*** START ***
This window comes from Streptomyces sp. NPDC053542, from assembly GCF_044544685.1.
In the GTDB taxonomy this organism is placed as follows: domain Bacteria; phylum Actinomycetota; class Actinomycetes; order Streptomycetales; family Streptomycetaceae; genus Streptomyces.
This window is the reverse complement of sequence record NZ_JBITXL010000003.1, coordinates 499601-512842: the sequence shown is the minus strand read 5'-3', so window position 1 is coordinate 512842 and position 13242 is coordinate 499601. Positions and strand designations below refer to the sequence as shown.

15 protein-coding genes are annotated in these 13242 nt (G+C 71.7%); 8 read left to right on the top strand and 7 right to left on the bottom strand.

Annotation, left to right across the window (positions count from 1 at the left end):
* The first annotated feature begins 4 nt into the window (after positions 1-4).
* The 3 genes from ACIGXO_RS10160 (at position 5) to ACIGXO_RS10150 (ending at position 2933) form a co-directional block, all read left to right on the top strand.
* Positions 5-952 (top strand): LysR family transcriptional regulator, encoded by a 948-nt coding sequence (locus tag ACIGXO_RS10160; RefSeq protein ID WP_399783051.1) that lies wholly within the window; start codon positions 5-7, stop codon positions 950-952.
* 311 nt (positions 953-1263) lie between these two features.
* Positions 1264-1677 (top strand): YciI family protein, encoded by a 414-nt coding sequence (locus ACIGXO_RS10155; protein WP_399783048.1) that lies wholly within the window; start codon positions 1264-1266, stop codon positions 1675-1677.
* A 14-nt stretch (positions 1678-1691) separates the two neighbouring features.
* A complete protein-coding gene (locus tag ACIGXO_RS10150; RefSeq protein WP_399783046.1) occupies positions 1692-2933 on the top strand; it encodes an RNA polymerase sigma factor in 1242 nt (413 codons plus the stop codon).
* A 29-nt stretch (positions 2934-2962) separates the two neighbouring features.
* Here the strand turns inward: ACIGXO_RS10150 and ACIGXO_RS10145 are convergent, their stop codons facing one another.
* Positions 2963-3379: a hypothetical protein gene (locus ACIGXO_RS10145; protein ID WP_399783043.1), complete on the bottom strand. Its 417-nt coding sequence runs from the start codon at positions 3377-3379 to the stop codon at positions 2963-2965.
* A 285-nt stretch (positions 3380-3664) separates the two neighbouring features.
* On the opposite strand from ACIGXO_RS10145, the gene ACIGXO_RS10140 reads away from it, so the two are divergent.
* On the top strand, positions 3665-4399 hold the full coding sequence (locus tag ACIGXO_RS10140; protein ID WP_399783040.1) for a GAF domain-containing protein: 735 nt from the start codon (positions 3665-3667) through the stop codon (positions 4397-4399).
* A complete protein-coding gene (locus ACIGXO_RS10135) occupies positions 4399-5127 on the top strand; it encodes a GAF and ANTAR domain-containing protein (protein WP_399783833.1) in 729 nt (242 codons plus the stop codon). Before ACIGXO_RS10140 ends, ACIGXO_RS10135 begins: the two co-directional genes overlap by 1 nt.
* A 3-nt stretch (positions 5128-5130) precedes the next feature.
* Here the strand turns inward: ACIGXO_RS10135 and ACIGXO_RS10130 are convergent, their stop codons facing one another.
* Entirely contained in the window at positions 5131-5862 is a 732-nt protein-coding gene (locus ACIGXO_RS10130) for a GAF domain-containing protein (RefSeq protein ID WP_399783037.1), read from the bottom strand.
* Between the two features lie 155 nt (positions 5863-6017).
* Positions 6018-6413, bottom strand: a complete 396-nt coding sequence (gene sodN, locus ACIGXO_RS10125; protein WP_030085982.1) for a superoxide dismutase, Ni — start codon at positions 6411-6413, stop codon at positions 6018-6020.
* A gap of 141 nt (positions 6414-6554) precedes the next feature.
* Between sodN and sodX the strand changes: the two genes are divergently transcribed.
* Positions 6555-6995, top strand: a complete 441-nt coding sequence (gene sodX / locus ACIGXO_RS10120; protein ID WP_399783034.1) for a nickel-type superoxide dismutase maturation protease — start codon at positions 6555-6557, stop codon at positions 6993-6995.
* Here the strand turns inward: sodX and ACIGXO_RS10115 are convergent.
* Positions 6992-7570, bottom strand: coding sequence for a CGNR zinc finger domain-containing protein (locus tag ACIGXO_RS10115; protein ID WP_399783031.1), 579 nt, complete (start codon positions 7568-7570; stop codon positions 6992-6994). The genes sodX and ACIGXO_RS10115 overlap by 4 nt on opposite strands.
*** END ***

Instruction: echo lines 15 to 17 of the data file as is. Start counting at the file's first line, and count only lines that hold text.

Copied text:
* Positions 2963-3379: a hypothetical protein gene (locus ACIGXO_RS10145; protein ID WP_399783043.1), complete on the bottom strand. Its 417-nt coding sequence runs from the start codon at positions 3377-3379 to the stop codon at positions 2963-2965.
* A 285-nt stretch (positions 3380-3664) separates the two neighbouring features.
* On the opposite strand from ACIGXO_RS10145, the gene ACIGXO_RS10140 reads away from it, so the two are divergent.